translators in Berlin

The (Dis)Comfort Zone II

In an earlier post I talked about how, if you want to produce optimal work or push yourself to be that bit better, faster, sharper, the optimal place to be is outside your comfort zone. It’s where the zingy ideas happen.

But I also know how hard it is to leave the comfort zone, especially if you’re not the most daring person. But the only difference between you, and the slouch on the couch, is that one of you just gets up and does it anyway.

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One of the things that I used to be uncomfortable with was travelling. The absence of control over where you are going to get food, or a decent night’s sleep, or whether the Muezzin is going to lead his call to prayers at 6am, just freaked me out. But having forced myself to do it, and realising I was actually OK, I now also know that it helps me to prioritise better, to value my work, my free time, my friends. Travelling has direct knock-on effects on so many aspects of your life, as I mentioned in my last post, which make it an absolute must for anyone wanting to remain open to the world, especially for us translators.

So, without further ado, my travel tips on turning the fear into the fearless.

  1. Buddha nature

Cultivating your sense of childish wonder at each new situation is a great way of calming yourself. Instead of thinking “What if I miss my flight/train/don’t find my hotel…” take a look around and ground yourself in the details. It also helps to check out what children near you are doing. (Well, if they’re not in the middle of a tantrum or staring into a “device”.) Years ago, my children would be so busy figuring out and marvelling at the fold-down tables in the plane (or the ones stowed in the armrest), they didn’t have time to worry about “What if the plane crashes?” At least for the first five minutes…

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(This was taken by my ten-year-old daughter, proving that her experience of Barcelona was utterly different from mine. Her photos were often shot from a worm’s eye view, and were often close-ups. They made me think about how everyone sees the world very differently.)

  1. Having a reason

I’m not very good at doing things that don’t have a palpable result. I’m a utilitarian kind of girl and perhaps I’m also a little scared of “free-form time”, worried it will swallow me up.

So when it comes to travel, one way of providing structure and results is going to language school or taking some kind of course. Not only does it mean you are learning something, it also means you have a daily rhythm and you’ll make friends without even trying. And if something better comes up, you can always pretend you’re 14 again and bunk off!

  1. Controlling the chaos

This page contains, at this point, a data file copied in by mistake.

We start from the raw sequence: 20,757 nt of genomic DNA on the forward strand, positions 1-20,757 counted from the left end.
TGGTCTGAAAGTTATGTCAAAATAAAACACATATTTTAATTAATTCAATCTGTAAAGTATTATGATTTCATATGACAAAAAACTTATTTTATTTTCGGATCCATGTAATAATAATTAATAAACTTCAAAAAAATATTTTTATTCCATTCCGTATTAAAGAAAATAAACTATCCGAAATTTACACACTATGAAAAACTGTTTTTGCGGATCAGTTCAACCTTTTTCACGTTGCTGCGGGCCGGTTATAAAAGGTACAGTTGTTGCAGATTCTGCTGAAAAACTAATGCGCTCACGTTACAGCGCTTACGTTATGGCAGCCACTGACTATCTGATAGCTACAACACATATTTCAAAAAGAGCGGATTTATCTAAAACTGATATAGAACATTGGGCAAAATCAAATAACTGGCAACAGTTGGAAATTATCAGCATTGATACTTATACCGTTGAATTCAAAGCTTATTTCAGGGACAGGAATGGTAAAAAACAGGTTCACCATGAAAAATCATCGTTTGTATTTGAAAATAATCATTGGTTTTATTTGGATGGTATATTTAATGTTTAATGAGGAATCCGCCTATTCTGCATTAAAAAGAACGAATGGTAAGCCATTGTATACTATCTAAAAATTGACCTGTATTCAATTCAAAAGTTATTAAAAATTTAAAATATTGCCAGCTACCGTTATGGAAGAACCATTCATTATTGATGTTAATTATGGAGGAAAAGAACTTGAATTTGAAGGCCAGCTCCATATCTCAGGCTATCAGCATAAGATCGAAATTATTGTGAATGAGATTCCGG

When I went abroad alone for the first time, my biggest fear was losing my key or having it stolen while I was wandering the streets. I didn’t know a soul in the city and preferred to leave my mobile phone at the apartment so that it wouldn’t get stolen. So I knew that if my key was stolen I would have absolutely no way of getting in touch with anyone (because the only phone number I knew off by heart was the one belonging to my best friend at primary school, Helen Bothleswick, and she might possibly have moved house since the seventies). Obviously, it is slightly irrational to worry about someone stealing a key (what would they do with it?) but regardless, my solution was to hide the second key in a plant pot on the roof. You will not believe how calm and safe this made me feel.

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  1. Associations

You know the best thing about being a translator? They are EVERYWHERE. I don’t know if people have this with every profession, you know, secret little car mechanic clubs dotted all over the globe, where you get to talk about carburettors and turtle wax, or European hairdressing clans where they exchange favourite scissor-sharpening secrets and discuss and compare tipping rates in different European cities….but wherever you go, yes, even in South Dakota, you will find there are meet ups for translators. I joined a gang of about twenty very welcoming translators in a lovely little bistro in Barcelona where I ate the best pastrami sandwich this side of New York and got to talk shop and find out what it was like to live and work in the beautiful city. It’s nice to know you are never truly a stranger, wherever you go in the world. Especially as a translator.screen-shot-2017-01-05-at-21-29-07

  1. Getting lost doesn’t mean you’re going to die

Another concern I had was getting lost. Especially in the first few days with my children where I realised that maybe I am just not a map person. Initially I tried to navigate by the street names and avoided getting lost by poring over the map and boring my kids to tears. But thanks to them, I discovered that sometimes it really isn’t that important to know which street you’re on. And once you let go, it’s so much more fun. Barcelona’s old town is perhaps one square kilometre, so we’re not exactly talking Welsh hills in November. In fact, now I actually relish wandering around without knowing exactly where I am, as long as there are enough tapas bars along the way.

  1. The internet can be your friend

If, after taking yourself out of the comfort zone, you feel the need for a bit of company, it’s nice to know you can meet like-minded people anywhere in the world if you want to.

Back in the day, the only way to make friends in a strange place was by simply sitting at a random bar, preferably the same one night after night, or striking up a conversation with a stranger on a park bench. But these things happen less these days because everyone is of the “bowed head tribe”, engrossed in their mobile phones. If it doesn’t strike you as pseudo-modernist to be using social media to actually meet people IRL, then this is for you. There are a bunch of mobile apps beyond social tinder and bumble, like MeetUp, peoplehunt, and ATLETO if you’re looking for people who share your passion for wine or food, or for some sports buddies to go for a run with when you’re a stranger in town.